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UN Court Urged to Halt US Economic Aggression

The US is publicly propagating a policy intended to damage as severely as possible Iran’s economy, its national companies and by extension the people of Iran
Mohsen Mohebi (L) representative of Iran is pictured during the opening of case between Iran and the United States at the The International Court of Justice (ICJ) in the Hague, August 27.Mohsen Mohebi (L) representative of Iran is pictured during the opening of case between Iran and the United States at the The International Court of Justice (ICJ) in the Hague, August 27.

Iran has asked the International Court of Justice (ICJ) to lift the illegal sanctions imposed by the US after Donald Trump abandoned the landmark nuclear agreement.

Iranian lawyer Mohsen Mohebi said the US seeks to damage Iran's economy "as severely as possible" and had violated a little-known 1955 friendship treaty, the BBC reported.

"The US is publicly propagating a policy intended to damage as severely as possible Iran's economy and Iranian national companies, and therefore inevitably Iranian nationals," Mohebi told the court on Monday.

"This policy is nothing but naked economic aggression against my country."

The lawsuit filed with the ICJ, also known as the World Court, says the US sanctions, which are damaging its already weak economy, violate terms of a little-known 1955 friendship treaty between the two countries. The United States, which will respond formally in oral arguments on Tuesday, has yet to issue a public response.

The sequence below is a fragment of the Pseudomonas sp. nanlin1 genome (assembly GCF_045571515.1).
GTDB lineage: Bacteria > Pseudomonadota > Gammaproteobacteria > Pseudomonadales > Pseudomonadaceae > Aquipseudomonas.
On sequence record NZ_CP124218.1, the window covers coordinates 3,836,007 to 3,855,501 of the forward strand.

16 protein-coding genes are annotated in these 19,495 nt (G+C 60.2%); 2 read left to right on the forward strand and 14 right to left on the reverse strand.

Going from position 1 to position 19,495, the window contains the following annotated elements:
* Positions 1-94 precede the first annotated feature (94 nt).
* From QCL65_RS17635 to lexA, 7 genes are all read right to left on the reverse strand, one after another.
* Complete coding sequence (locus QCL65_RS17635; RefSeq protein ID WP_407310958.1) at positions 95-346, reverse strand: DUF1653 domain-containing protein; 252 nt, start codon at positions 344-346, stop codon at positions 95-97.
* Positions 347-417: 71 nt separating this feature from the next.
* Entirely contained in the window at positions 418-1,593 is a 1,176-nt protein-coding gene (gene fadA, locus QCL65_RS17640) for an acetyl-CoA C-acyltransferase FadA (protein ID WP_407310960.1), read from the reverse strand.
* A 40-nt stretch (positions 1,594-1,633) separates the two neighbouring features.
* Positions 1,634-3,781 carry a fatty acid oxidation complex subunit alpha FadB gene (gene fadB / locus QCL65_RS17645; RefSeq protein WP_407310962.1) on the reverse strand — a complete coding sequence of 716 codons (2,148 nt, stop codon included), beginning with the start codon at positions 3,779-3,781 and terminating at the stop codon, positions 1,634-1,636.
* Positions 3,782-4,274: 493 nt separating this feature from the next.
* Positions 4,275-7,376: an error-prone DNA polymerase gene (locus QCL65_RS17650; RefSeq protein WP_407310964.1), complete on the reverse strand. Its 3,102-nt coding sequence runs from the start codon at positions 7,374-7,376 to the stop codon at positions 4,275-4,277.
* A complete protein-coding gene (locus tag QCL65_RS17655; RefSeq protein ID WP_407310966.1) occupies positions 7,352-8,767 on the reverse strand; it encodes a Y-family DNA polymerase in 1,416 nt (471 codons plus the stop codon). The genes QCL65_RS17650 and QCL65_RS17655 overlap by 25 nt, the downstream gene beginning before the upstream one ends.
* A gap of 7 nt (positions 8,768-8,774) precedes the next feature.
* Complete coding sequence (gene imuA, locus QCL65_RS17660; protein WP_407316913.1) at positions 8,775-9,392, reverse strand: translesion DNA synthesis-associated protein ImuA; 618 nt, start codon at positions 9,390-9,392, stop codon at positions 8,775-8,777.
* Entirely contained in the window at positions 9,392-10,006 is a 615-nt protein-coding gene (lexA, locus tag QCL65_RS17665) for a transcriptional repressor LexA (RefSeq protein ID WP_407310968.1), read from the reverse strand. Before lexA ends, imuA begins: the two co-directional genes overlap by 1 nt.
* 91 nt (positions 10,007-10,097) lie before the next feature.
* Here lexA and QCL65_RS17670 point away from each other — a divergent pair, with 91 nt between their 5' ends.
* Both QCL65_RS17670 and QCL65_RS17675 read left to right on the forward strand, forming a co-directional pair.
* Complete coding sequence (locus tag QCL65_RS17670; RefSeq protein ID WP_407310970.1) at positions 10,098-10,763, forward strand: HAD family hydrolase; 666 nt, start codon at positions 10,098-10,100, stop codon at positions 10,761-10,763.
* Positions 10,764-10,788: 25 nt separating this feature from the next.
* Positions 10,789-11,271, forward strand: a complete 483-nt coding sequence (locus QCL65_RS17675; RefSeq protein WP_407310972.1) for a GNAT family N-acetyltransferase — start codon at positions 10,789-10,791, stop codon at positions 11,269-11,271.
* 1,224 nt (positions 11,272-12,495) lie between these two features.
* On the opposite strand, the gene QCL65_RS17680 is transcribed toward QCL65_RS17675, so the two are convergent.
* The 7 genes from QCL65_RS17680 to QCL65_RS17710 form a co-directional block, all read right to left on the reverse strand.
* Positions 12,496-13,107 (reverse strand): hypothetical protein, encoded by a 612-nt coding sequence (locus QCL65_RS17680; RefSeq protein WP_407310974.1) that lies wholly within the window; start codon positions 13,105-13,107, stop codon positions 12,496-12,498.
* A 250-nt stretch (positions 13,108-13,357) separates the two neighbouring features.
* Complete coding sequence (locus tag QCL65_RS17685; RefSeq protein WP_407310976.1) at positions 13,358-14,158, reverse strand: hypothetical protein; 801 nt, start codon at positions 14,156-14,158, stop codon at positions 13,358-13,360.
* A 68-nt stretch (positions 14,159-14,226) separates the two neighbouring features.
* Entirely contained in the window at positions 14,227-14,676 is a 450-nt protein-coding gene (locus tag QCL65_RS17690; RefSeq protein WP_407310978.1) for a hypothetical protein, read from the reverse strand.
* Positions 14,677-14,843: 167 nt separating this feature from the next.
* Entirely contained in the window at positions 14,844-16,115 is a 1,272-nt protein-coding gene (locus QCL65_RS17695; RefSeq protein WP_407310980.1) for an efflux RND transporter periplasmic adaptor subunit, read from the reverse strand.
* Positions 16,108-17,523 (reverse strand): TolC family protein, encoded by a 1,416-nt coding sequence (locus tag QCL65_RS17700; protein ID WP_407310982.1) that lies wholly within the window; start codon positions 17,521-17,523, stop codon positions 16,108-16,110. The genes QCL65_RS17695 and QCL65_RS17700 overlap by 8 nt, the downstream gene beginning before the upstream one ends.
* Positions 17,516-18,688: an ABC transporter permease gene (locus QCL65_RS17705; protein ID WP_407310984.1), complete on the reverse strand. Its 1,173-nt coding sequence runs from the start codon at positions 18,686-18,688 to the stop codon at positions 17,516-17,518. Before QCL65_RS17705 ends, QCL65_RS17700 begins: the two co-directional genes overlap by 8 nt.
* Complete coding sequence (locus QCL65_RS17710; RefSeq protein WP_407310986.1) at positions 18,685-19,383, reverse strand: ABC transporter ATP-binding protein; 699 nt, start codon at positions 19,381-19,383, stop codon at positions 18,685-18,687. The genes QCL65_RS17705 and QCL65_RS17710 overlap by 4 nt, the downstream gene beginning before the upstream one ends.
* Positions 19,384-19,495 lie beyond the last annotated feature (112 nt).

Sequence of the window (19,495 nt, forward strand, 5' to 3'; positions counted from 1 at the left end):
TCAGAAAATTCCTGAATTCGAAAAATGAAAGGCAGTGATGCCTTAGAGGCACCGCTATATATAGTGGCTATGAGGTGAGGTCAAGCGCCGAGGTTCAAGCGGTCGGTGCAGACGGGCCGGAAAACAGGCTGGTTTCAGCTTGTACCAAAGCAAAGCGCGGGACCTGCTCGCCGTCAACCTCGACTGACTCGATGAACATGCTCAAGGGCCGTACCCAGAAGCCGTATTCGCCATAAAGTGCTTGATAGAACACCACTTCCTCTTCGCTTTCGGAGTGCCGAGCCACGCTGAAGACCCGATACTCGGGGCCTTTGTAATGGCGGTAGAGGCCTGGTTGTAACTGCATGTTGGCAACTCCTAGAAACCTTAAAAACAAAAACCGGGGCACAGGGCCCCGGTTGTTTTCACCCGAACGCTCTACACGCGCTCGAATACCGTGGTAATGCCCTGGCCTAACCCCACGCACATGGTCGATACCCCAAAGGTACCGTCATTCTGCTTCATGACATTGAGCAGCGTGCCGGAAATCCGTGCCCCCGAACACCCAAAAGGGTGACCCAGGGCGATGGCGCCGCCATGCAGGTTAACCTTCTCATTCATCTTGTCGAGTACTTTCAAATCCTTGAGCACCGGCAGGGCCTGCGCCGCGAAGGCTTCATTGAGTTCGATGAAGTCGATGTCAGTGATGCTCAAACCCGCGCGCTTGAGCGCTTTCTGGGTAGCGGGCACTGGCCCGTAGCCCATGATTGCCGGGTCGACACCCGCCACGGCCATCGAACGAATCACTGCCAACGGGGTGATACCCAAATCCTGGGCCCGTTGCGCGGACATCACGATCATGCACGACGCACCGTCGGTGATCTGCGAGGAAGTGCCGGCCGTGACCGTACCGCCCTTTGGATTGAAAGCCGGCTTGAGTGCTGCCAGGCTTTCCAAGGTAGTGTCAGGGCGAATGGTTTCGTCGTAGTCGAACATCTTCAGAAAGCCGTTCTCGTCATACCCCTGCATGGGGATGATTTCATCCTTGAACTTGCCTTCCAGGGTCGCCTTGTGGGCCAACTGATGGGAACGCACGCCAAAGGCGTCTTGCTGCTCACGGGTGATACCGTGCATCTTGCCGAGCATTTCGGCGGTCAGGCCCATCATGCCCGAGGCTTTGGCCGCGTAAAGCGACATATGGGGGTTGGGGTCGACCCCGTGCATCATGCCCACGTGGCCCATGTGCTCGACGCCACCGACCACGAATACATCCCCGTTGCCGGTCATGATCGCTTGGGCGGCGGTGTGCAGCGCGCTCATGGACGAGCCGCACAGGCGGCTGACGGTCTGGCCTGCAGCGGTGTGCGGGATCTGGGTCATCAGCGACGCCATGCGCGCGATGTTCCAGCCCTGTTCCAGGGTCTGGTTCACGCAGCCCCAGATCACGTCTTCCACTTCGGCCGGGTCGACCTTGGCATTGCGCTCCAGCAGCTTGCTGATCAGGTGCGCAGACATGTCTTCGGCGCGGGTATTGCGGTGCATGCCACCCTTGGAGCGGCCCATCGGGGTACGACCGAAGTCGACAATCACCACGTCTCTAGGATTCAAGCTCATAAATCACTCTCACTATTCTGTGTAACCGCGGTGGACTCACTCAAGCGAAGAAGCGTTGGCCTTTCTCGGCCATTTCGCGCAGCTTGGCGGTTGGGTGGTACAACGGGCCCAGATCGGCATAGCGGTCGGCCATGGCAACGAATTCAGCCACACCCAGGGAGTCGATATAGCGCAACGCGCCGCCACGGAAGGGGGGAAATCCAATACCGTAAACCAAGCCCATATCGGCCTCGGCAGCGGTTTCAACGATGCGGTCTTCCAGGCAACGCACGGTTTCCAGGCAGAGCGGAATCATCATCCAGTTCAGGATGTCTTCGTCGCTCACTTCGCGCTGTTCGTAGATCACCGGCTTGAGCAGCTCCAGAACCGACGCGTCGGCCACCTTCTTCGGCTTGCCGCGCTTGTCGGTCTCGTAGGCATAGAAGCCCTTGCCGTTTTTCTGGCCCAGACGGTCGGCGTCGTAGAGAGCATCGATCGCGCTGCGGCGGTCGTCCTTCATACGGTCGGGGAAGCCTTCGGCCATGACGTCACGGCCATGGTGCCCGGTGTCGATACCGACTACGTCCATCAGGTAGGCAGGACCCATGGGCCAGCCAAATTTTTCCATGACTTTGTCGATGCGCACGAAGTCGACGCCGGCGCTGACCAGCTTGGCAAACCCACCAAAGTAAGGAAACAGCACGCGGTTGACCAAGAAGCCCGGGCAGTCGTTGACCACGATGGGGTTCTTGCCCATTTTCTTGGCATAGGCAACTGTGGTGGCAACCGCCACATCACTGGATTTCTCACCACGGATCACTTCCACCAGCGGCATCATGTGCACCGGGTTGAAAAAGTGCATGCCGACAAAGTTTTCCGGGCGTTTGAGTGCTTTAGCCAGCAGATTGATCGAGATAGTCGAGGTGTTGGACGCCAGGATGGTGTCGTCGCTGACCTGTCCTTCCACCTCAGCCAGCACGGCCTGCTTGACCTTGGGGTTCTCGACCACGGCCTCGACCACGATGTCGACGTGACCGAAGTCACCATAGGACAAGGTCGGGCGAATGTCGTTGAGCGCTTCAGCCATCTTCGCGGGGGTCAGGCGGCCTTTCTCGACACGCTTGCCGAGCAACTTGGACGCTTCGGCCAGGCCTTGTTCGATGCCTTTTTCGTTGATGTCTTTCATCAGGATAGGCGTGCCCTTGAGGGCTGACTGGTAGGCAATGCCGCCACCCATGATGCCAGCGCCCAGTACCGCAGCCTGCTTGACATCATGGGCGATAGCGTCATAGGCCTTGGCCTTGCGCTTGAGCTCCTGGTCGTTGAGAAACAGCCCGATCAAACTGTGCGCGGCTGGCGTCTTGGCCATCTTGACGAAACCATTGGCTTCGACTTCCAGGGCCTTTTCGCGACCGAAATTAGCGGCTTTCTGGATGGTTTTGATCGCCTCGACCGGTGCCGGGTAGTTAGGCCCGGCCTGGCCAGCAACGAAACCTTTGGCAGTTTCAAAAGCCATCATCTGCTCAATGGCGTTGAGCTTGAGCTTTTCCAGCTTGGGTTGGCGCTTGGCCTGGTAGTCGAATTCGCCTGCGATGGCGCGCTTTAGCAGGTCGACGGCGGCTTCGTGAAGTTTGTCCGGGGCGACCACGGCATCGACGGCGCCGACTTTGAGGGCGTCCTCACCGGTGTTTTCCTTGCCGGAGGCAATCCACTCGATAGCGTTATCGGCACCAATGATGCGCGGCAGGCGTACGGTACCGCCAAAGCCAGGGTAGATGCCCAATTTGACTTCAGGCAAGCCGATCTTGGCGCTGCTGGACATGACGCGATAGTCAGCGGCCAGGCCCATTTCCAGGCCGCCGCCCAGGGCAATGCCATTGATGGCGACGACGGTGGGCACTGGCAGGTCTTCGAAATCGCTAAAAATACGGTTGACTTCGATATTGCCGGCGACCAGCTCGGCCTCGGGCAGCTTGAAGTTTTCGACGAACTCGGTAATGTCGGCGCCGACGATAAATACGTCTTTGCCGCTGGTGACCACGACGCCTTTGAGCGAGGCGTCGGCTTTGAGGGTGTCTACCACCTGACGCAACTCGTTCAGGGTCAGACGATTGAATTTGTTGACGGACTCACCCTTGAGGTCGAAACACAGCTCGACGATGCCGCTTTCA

Court Jurisdiction Challenged

US lawyers are expected to argue that the United Nations court should not have jurisdiction in the dispute, that the friendship treaty is no longer valid and that the sanctions Washington has imposed on Tehran do not violate it anyway.

The oral hearings, essentially a request by Iran for a provisional ruling, will last for four days, with a decision to follow within a month.

The ICJ is the United Nations tribunal for resolving international disputes. Its rulings are binding, but it has no power to enforce them and on rare occasions they have been ignored by some countries, including the United States, according to Reuters.

US President Donald Trump pulled out of a 2015 nuclear pact between Iran and the five permanent members of the UN Security Council plus Germany, with his administration then announcing unilateral plans to restore sanctions against Tehran.

Under the 2015 deal, which Trump sees as flawed, Iran reined in its nuclear program under UN monitoring and won a removal of international sanctions in return. Although the US’ European allies have protested against Trump’s move, most western companies intend to adhere to the sanctions, preferring to lose business in Iran than be punished by the US or be barred from doing business there.

  Hurting Economy

Tehran says that the new sanctions are already hurting its economy. And its currency, the rial, has lost around half its value since April.

A raft of international companies -- including France's Total, Peugeot and Renault, and Germany's Siemens and Daimler -- have already suspended operations in Iran in the wake of the US move.

Washington "is besieging Iran economically, with all the dramatic consequences that a siege implies for the besieged population," Tehran said in court papers. Iran "requests that, pending final judgment in the case, the court indicate... that the USA shall immediately take all measures at its disposal to ensure the suspension of the implementation of all the May 8 sanctions," it said.

The ICJ has so far ruled that the 1955 treaty is still valid, even though it was signed long before the 1979 Islamic Revolution that triggered decades of hostile relations with Washington.

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